Thoreau Quotes

    I'm still trying to find some essays to teach for class. I have my book, but it is a pretty quick read -- Into The Wild. My theme is something like "The American Dream." I want to look at alternatives to the American Dream or people that question it and why. I thought about just doing one chapter from Walden, but I could see his language turning off someone not used to it. I think I'll use the first chapter from Desert Solitaire by Abbey and maybe look at the films Roger and Me, Fight Club, and Office Space. Maybe spend some time on pop-culture or advertising and how it shapes what Americans see as success. Any thoughts? I am starting to FREAK out!! Here are some Thoreau quotes. Simplify, Simplify, Simplify!!!

    I went to the woods because I wished to live deliberately, to front only the essential facts of life, and see if I could not learn what it had to teach, and not, when I came to die, discover that I had not lived.

    Men have become the tools of their tools.

    My Aunt Maria asked me to read the life of Dr. Chalmers, which, however, I did not promise to do. Yesterday, Sunday, she was heard through the partition shouting to my Aunt Jane, who is deaf, "Think of it! He stood half an hour today to hear the frogs croak, and he wouldn't read the life of Chalmers.

    However mean your life is, meet it and live it: do not shun it and call it hard names. Cultivate poverty like a garden herb, like sage. Do not trouble yourself much to get new things, whether clothes or friends. Things do not change, we change. Sell your clothes and keep your thoughts. God will see that you do want society.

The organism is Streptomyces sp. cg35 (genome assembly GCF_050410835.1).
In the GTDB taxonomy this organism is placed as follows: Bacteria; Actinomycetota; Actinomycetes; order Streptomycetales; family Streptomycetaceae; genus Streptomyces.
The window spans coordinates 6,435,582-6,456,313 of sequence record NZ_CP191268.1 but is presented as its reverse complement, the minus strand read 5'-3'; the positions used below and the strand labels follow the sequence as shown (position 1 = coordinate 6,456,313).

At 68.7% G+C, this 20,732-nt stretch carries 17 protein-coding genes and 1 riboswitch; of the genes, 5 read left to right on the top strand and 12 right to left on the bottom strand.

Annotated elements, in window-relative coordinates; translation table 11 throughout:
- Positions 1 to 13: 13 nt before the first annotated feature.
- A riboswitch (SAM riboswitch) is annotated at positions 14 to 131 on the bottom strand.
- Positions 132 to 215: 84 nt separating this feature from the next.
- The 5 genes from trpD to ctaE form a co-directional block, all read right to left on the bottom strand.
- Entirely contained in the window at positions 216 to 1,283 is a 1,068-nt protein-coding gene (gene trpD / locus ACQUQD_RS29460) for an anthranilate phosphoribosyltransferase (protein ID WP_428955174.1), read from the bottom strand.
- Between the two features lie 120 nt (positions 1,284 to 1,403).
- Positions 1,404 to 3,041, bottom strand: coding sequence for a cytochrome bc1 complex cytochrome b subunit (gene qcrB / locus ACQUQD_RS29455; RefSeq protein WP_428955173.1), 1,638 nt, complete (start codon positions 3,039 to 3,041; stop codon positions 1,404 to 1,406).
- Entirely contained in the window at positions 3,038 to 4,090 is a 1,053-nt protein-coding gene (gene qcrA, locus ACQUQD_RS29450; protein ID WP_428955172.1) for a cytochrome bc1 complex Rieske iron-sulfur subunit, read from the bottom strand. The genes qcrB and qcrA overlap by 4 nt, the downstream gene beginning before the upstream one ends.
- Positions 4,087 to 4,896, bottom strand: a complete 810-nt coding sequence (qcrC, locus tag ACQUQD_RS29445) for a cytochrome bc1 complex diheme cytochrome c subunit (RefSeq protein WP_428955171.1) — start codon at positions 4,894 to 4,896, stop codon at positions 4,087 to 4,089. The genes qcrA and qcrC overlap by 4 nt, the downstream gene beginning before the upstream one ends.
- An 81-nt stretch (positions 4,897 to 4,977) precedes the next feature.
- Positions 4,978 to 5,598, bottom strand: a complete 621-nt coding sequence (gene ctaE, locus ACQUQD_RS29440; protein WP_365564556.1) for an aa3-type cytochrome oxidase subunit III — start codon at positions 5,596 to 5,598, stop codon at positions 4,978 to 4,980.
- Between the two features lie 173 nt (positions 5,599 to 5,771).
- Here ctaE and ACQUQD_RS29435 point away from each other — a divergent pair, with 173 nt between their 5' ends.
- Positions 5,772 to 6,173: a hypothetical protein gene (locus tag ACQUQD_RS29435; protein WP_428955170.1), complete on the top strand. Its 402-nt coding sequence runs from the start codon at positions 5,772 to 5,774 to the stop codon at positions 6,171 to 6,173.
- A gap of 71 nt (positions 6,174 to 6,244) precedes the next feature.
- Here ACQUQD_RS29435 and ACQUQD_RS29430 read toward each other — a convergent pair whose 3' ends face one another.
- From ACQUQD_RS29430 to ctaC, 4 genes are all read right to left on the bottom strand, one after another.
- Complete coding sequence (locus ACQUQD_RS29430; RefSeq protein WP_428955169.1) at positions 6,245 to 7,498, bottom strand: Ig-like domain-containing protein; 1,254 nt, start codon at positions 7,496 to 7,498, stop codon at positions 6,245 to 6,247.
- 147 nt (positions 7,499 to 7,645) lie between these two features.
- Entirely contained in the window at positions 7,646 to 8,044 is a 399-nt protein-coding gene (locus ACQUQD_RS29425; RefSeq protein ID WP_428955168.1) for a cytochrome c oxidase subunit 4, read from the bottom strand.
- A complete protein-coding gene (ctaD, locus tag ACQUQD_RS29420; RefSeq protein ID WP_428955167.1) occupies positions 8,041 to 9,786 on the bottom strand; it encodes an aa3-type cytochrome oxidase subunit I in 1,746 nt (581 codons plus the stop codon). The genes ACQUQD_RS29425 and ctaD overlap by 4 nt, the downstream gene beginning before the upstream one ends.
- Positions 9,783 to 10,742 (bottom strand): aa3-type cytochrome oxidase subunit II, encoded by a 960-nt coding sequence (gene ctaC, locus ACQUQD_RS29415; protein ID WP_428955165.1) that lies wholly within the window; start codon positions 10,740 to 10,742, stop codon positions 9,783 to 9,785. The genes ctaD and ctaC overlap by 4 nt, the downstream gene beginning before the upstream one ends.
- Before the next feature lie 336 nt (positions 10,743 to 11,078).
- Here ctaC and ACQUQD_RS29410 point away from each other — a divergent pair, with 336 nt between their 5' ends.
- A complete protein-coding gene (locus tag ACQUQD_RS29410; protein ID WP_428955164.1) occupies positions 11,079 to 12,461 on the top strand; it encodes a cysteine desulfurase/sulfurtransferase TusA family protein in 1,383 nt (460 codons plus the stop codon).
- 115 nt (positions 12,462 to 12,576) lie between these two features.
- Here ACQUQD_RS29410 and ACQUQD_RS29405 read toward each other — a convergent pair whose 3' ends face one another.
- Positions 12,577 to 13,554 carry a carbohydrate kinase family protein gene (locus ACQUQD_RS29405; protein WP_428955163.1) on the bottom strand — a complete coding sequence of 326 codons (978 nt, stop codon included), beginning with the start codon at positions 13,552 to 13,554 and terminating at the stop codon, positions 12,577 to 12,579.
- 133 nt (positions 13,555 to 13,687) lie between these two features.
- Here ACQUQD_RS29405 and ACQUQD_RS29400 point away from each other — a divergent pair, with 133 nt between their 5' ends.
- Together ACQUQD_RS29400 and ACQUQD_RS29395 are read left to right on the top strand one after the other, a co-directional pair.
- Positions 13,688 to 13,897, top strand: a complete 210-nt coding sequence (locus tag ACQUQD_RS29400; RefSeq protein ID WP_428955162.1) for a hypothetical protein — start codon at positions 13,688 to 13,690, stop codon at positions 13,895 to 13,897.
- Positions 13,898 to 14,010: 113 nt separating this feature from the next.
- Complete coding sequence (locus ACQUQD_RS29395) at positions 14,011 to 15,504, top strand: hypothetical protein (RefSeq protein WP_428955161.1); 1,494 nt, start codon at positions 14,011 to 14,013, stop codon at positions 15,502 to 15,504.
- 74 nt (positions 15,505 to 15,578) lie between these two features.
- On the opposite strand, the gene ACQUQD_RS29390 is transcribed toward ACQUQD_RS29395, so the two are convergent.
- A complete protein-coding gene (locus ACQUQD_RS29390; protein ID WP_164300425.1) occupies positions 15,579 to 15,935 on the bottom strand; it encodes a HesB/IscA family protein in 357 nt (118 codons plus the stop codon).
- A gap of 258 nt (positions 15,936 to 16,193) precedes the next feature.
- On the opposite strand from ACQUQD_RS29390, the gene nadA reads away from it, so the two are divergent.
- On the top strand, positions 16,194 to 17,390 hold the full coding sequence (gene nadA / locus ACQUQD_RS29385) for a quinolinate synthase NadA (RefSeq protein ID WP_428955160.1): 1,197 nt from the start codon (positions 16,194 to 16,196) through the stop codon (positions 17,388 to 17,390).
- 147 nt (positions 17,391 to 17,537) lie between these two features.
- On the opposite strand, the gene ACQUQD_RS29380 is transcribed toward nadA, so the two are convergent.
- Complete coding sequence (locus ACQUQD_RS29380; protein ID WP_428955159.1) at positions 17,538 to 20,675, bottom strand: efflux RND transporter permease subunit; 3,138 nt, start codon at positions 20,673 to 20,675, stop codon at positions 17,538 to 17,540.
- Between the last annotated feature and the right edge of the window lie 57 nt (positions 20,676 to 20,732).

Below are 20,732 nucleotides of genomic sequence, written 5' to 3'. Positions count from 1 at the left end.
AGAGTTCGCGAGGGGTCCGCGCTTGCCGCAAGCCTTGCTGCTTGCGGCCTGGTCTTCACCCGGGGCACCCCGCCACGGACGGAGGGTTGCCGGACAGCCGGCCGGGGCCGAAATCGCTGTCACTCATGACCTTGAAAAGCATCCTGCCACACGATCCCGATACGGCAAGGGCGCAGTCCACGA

Under a government which imprisons any unjustly, the true place for a just man is in prison.

    In the streets and in society I am almost invariably cheap and dissipated, my life is unspeakably mean. No amount of gold or respectability would in the least redeem it,-- dining with the Governor or a member of Congress!! But alone in the distant woods or fields, in unpretending sprout-lands or pastures tracked by rabbits, even in a bleak and, to most, cheerless day, like this, when a villager would be thinking of his inn, I come to myself, I once more feel myself grandly related, and that cold and solitude are friends of mine. I suppose that this value, in my case, is equivalent to what others get by churchgoing and prayer. I come home to my solitary woodland walk as the homesick go home. I thus dispose of the superfluous and see things as they are, grand and beautiful. I have told many that I walk every day about half the daylight, but I think they do not believe it. I wish to get the Concord, the Massachusetts, the America, out of my head and be sane a part of every day.

    A man is rich in proportion to the number of things which he can afford to let alone.

    Do not be too moral. You may cheat yourself out of much life. Aim above morality. Be not simply good; be good for something.

    Monday, January 16, 2006


    Here's a link to my favorite radio station. KUT out of Austin, TX. It's an NPR affiliate and plays a lot of great folk, alt-country, blues, jazz, reggae and about anything else. Check it out. KUT 90.5 Austin


    I want to live in New Mexico! Now!!!

    Get the facts, the Chuck Norris facts

  • Chuck Norris Facts
  • Saturday, January 14, 2006


    Friday, January 13, 2006


    Dottie admires the fat flakes

    Full Moon and Friday the 13th

    Well, the moon isn't officially full until Saturday. Too many clouds here in Chicago, but I can feel my hair growing as we speak!

    More Florida Pics

    Thursday, January 12, 2006

    My Neighbor Totoro

    Totoro is a forest spirit in Myazaki's film My Neighbor Totoro. All of Myazaki's movies are wonderful. I would watch them just for the clouds. Truly beautiful.

    More Calvin

    click to read

    Tuesday, January 10, 2006

    Florida Panhandle

    Here are a few shots from my recent birding/kayaking trip to the Florida panhandle.

    My friend Tyler

    Early morning in the Cypress swamp

    Cypress "knees"

    Tyler again